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Guilty.

I feel guilty as I bite into my freshly buttered bagel. And this is why: I’m eating bagels in the morning when I really should be going to the gym. In fact, I’m beginning to feel like a giant human bagel with blond hair and a doughy, flabby belly.

I take a sip of my coffee and the last bite of my oh-so-delicious bagel and think about the gym renewal notification I got a few days ago in my inbox.

I take a pen and paper and decide to write my reasons to renew: more energy, better mood, keep weight down, eat better and perhaps be able to resist more bagels, heart health, bones/strength, in better shape for other activities, look better in clothes, sleep better, it’s good to keep up a routine.

I put it on my fridge where I can read it.

“At this time tomorrow, I’ll be at the gym!” I say to the list.

I need to get into a non-negotiable routine. It must have the discipline of a military manoeuvre.

I wake up really groggy the next morning to the sound of the alarm rudely and abruptly buzzing. I feel totally overwhelmed thinking about all that must be done: laundry, e-mails, texts, groceries and overseeing repairs on the house – and now I have to add my visit to the gym to these tasks.

I identify my first doable task: “Dress the part,” I tell myself.

I go to my closet and peer in.

After some rummaging in a pile of clothes, I find my yoga pants.

I shimmy into them. They feel especially tight.

“Perhaps my husband is drying things on a high heat,” I think. “Or perhaps he hasn’t and I’m just bigger.” Sigh.

Finding the right clothes and looking like I’m going to the gym has exhausted me. I’m tempted to abort the mission right there, but I read my reasons list on the refrigerator and march onward.

Irma Kniivila for The Globe and Mail

I head out the door toward the gym knowing it will be my new route, new routine. As I walk by a café three blocks from the gym, the smell of freshly brewed coffee and the promise of a warm toasted buttered bagel (which I know from experience they have!) lure me in.

“A coffee and bagel, please,” I hear myself say to the waitress.

And I feel like I’ve earned the bagel. Just having on all that active wear makes me feel as if I’ve just come from an invigorating workout. I add real cream to my coffee (Oh, what a treat!) and await my bagel with joyful anticipation. I have such a feeling of well-being just from wearing yoga pants.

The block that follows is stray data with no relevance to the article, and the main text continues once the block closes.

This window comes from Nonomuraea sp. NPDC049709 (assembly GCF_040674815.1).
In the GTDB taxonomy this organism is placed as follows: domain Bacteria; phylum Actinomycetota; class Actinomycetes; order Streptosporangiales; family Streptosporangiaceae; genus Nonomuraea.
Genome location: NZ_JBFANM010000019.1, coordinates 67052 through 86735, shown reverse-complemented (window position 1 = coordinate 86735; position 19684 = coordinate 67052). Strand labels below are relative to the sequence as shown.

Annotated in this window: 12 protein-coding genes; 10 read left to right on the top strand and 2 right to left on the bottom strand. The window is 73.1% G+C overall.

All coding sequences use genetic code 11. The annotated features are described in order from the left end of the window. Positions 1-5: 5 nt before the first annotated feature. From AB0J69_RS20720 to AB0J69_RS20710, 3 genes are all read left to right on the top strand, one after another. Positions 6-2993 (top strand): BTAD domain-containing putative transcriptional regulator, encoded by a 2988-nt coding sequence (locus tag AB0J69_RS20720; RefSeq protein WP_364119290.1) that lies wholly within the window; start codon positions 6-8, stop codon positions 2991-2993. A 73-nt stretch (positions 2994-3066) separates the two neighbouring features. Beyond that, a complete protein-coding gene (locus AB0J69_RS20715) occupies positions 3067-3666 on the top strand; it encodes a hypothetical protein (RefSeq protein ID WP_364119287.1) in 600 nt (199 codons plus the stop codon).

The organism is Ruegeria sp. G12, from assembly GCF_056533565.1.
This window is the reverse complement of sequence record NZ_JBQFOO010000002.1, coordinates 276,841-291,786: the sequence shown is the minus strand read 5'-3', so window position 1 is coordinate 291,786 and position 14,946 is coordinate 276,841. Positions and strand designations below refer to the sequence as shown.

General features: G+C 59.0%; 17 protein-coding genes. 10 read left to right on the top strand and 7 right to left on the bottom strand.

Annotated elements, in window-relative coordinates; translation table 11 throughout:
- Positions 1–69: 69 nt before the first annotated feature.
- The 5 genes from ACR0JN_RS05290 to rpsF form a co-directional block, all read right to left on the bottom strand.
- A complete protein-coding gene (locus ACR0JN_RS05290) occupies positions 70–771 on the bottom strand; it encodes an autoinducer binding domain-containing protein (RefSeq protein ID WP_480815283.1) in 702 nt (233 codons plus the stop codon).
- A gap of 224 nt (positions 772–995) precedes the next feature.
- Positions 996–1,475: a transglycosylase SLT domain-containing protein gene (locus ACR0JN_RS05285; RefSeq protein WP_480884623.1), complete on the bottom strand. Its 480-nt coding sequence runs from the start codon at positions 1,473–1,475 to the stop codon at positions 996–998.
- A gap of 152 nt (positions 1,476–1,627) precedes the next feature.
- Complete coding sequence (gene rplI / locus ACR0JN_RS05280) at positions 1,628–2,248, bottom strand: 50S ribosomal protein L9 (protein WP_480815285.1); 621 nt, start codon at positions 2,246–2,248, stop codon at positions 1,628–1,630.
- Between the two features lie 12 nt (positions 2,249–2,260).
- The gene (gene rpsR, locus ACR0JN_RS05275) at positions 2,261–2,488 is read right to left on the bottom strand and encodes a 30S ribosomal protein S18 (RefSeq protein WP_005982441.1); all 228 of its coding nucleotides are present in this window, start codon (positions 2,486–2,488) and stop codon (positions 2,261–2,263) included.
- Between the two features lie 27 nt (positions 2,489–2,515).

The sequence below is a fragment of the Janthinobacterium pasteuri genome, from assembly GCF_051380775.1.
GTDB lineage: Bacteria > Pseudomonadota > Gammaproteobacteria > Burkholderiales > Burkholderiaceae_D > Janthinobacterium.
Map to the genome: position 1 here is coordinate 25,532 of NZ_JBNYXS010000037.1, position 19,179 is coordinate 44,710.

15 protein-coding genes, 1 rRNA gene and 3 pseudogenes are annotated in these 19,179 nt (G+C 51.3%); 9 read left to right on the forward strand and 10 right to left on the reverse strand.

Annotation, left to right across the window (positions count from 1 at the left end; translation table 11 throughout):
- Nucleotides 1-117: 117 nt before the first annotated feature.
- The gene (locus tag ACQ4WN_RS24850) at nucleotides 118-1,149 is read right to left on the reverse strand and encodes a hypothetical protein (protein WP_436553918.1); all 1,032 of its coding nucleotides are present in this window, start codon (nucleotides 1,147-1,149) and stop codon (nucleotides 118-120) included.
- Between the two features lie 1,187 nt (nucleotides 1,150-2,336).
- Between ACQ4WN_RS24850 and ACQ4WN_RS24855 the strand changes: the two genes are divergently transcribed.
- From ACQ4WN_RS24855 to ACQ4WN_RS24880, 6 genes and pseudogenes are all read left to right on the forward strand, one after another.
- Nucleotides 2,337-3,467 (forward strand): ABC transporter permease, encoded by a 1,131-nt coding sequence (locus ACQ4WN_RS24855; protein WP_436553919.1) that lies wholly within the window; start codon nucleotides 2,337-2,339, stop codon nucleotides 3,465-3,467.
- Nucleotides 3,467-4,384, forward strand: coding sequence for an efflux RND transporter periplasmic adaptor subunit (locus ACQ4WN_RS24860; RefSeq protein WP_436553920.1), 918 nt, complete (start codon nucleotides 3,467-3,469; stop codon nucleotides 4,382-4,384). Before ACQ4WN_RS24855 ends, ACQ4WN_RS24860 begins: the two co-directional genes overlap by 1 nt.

I decide to take my coffee outside to sit at one of their patio tables. That way I can put one of their soft red blankets on my lap! Oh, what a morning to be up and out! I look around at all the tattoos, nose piercings and funky hair. This is such an uber-hip place with nothing like it around for at least seven blocks. It’s special.

Why don’t I eat my morning bagels here instead of store-bought ones at home? I wonder why I hadn’t thought of this before. Even just going on my new gym route is giving me so much! Everything here is locally and organically grown. And I’ve always wanted to be one of those fit people who eats right and supports their local community of farmers, bakers, etc.

The waitress comes outside with my bagel and fruit.

“I’ve put a small sample of our locally grown jam on the side just in case you want to try it,” she says as she sets it down.

How wonderful! I bite into the bagel. It’s hot and fresh. It’s heaven. The bagels I’ve been eating at home pale in comparison to this experience. Even the presentation of the bagel is great. It’s served on robin’s-egg-blue china and the coffee is in a robin’s-egg-blue mug. The bagel, the coffee with cream, the china, the red blanket and crisp morning! Heaven, I say!

Even though the gym is just down the street from here, it feels like a million miles away. Sitting in a Parisian-style café right here in Calgary, a hot sweaty workout environment (all that effort) just feels so … wrong.

The fact that I am here and in spandex is a step forward (it’s halfway to the gym).

“Have faith,” I try to reassure myself. “You will do this. You will make it to the gym. Maybe not today, but you’ll be on the tread grooving to the music in no time!”

“Could I have more coffee please? Oh, and this jam is delicious!” I say to the waitress as I snuggle into my blanket.

I sigh with pleasure and savour the moment.

The moment I stopped feeling guilty.

Judith Morrison lives in Calgary.

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